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I have a problem with the following character

ẽ: e with tilde

I am using UTF-8 encoding and I get the following error

! Package inputenc Error: Unicode char \u8:ẽ not set up for use with LaTeX.

I am aware of this solution: \~e but the problem is that the that concerns me is the name of an author that is inside a bibtex that is automatically generated by mendeley...

I could, however, modify it in mendeley and cahnge for \~e, but is not a very elegant solution...

Anyway, I can let go this and simply replace it for e if there is no solution. I am just curious as to why UTF-8 does not handle this? I thougth UTF-8 handled every possible character.

MWE:

\documentclass{article}
\usepackage[utf8]{inputenc}
\usepackage[T1]{fontenc}
\begin{document}

This does not work:  ẽ

This works: \~e

\end{document}
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2  
Maybe you could have a look at this question. The provided solution is to use \usepackage[utf8]{inputenc}, and if this is not sufficient, which seems to be your case, to use \DeclareUnicodeCharacter to replace a unicode character with a latex sequence –  Vincent Nivoliers Nov 12 '12 at 13:47
    
You could use utf8x, but avoid it. Better use XeTeX. It worse being used. –  m0nhawk Nov 12 '12 at 13:48

1 Answer 1

up vote 7 down vote accepted

The range of Unicode characters is quite large. Therefore utf8.def limits itself to the characters that can be displayed using one of the font encodings that are loaded. The disadvantage that some characters, that can be constructed via accents can slip through. Therefore \DeclareUnicodeCharacter allows to add these characters:

\usepackage[utf8]{inputenc}
\DeclareUnicodeCharacter{1eBC}{\~E}
\DeclareUnicodeCharacter{1EBD}{\~e}

Addition (see egreg's comment):

Package newunicodechar provides \newunicodechar that declares the character without specifying its explicit code number:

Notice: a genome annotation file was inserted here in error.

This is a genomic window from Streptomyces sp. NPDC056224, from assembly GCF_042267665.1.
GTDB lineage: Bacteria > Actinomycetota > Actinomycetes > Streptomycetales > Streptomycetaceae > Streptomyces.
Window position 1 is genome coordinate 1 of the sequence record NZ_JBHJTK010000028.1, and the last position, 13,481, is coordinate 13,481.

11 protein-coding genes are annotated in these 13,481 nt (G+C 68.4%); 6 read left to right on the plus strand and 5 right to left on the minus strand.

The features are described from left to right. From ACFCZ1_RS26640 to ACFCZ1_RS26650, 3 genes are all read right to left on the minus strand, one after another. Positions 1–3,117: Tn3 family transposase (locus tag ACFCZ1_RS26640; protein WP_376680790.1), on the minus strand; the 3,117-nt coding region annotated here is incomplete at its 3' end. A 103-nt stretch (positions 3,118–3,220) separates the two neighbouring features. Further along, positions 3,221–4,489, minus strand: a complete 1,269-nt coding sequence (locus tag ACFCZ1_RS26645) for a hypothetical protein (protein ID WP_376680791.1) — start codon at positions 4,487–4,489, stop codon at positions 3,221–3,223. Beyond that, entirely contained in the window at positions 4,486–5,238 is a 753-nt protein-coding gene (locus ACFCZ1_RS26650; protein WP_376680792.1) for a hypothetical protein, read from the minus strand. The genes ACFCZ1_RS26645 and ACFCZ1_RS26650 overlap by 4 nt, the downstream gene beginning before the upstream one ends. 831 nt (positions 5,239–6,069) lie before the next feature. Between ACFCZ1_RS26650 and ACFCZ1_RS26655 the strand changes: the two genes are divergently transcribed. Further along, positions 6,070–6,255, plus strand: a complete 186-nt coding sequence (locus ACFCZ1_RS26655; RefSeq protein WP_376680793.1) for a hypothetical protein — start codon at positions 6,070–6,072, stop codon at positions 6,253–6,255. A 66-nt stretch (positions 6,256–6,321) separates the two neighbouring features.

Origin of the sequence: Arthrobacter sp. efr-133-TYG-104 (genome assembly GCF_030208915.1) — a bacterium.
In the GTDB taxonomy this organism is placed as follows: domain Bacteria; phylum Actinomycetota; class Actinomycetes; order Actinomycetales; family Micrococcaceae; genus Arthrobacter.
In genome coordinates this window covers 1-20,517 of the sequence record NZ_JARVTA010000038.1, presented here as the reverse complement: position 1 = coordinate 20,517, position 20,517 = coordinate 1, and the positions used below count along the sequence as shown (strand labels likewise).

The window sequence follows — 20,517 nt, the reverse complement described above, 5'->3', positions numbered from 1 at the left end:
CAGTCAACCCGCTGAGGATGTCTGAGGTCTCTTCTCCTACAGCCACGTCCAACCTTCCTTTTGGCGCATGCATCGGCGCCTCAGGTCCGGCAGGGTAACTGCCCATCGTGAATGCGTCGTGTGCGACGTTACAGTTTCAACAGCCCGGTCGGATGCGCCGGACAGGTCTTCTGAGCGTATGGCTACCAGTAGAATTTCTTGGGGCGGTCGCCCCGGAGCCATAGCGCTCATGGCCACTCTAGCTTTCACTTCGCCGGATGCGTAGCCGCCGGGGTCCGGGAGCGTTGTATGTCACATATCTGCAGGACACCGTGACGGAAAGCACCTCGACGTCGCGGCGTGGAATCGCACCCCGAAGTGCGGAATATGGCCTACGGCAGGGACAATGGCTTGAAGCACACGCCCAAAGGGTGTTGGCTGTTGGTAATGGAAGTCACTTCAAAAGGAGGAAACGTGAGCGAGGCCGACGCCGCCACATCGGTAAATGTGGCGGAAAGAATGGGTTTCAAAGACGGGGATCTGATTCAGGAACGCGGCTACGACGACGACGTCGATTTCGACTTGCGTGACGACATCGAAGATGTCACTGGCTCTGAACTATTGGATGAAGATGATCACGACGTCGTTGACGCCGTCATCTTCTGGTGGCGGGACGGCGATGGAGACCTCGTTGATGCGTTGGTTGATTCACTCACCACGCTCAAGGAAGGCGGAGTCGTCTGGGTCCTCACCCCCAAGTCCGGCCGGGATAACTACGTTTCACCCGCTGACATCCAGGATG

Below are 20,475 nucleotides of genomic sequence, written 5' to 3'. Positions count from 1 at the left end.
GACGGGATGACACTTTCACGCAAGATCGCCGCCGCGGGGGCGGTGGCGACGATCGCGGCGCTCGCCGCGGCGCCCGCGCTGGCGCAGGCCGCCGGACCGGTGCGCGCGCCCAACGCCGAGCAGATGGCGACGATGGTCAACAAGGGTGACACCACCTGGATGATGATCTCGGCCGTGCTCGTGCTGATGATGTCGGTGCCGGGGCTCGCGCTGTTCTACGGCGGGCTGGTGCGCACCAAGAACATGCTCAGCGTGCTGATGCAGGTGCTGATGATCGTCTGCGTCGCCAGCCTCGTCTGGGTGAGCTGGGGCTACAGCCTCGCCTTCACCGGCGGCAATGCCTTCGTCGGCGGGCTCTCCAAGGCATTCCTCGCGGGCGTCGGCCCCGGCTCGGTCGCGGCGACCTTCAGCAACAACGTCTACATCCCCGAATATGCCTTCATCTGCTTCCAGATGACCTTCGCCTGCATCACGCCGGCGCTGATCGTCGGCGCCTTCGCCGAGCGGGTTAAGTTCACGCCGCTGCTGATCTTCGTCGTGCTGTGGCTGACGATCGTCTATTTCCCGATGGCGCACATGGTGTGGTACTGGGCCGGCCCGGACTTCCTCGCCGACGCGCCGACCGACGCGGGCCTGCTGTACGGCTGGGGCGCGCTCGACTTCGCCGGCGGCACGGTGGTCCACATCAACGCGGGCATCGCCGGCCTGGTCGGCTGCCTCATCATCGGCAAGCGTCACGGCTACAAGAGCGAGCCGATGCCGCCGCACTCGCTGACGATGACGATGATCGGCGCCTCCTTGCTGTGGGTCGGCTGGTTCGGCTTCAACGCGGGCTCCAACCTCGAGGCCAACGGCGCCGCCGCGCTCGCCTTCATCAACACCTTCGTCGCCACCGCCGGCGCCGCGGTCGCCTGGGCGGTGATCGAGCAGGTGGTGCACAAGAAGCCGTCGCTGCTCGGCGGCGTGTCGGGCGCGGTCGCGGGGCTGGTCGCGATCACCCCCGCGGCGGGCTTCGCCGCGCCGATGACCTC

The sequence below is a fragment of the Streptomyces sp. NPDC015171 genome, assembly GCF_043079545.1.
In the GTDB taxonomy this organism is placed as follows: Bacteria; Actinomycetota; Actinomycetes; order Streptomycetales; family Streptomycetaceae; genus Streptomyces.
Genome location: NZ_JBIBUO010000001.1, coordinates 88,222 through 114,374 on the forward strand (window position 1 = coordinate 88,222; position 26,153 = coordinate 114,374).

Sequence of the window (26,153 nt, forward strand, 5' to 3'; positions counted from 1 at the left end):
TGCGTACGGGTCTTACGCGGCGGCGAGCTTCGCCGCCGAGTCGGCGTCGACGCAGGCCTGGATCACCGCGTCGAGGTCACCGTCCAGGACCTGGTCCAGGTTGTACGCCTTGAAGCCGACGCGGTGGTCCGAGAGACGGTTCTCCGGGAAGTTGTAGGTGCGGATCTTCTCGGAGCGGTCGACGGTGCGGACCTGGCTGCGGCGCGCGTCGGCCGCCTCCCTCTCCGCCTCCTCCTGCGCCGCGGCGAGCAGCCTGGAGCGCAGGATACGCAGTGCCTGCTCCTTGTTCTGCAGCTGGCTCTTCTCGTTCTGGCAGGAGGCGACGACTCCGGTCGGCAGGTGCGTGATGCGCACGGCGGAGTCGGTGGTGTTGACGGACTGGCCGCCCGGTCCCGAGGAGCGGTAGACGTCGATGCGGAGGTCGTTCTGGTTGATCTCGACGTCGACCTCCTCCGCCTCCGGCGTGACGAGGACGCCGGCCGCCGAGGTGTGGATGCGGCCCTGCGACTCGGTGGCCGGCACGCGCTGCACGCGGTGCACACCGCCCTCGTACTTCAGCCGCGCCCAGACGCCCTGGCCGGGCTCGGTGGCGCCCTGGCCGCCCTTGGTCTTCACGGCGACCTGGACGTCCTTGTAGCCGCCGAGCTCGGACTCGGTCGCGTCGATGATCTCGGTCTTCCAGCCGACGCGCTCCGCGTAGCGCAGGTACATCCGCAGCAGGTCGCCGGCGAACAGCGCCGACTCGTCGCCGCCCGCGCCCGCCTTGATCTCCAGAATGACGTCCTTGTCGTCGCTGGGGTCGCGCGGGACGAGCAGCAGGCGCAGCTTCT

\usepackage[utf8]{inputenc}
\usepackage{newunicodechar}
\newunicodechar{Ẽ}{\~E}
\newunicodechar{ẽ}{\~e}

Also version 1.3 of package selinput (updated on CTAN with next bundle release, .dtx is attached and the .sty file extracted by running plain tex on the .dtx file) provides this feature via \DeclareInputUnicodeChar. The following example adds a key value interface for setting the Unicode characters, making it easier to type, if lots of additional Unicode character declarations are needed:

\usepackage[utf8]{inputenc}
\usepackage{selinput}[2012/09/29]
\usepackage{kvsetkeys}
\makeatletter
\kv@parse{
  Ẽ=\~E,
  ẽ=\~e,
}\DeclareInputUnicodeChar
\makeatother

The new version 1.12 of inputenx will add support for these characters by

\usepackage[utf8]{inputenc}% or inputenx
\input{ix-utf8enc.dfu}% 2012/11/12 or later needed
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2  
A way that avoids looking for the Unicode point is to use newunicodechar: \usepackage{newunicodechar} and then \newunicodechar{ẽ}{\~e}. –  egreg Nov 12 '12 at 14:09
    
Is there any pros and cons if we compare these two solutions? Which one is better? newunicodechar or DeclareUnicodeCharacter? –  Felipe Aguirre Nov 12 '12 at 14:40
    
I've just uploaded version 1.1 of newunicodechar that sports compatibility with inputenx –  egreg Nov 12 '12 at 17:10
    
@FelipeAguirre The two are equivalent; with \newunicodechar you don't need to know the Unicode point of the character you want to give a meaning to. –  egreg Nov 12 '12 at 17:11
    
Thank you, I used \newunicodechar. It worked perfectly! –  Felipe Aguirre Nov 12 '12 at 17:58

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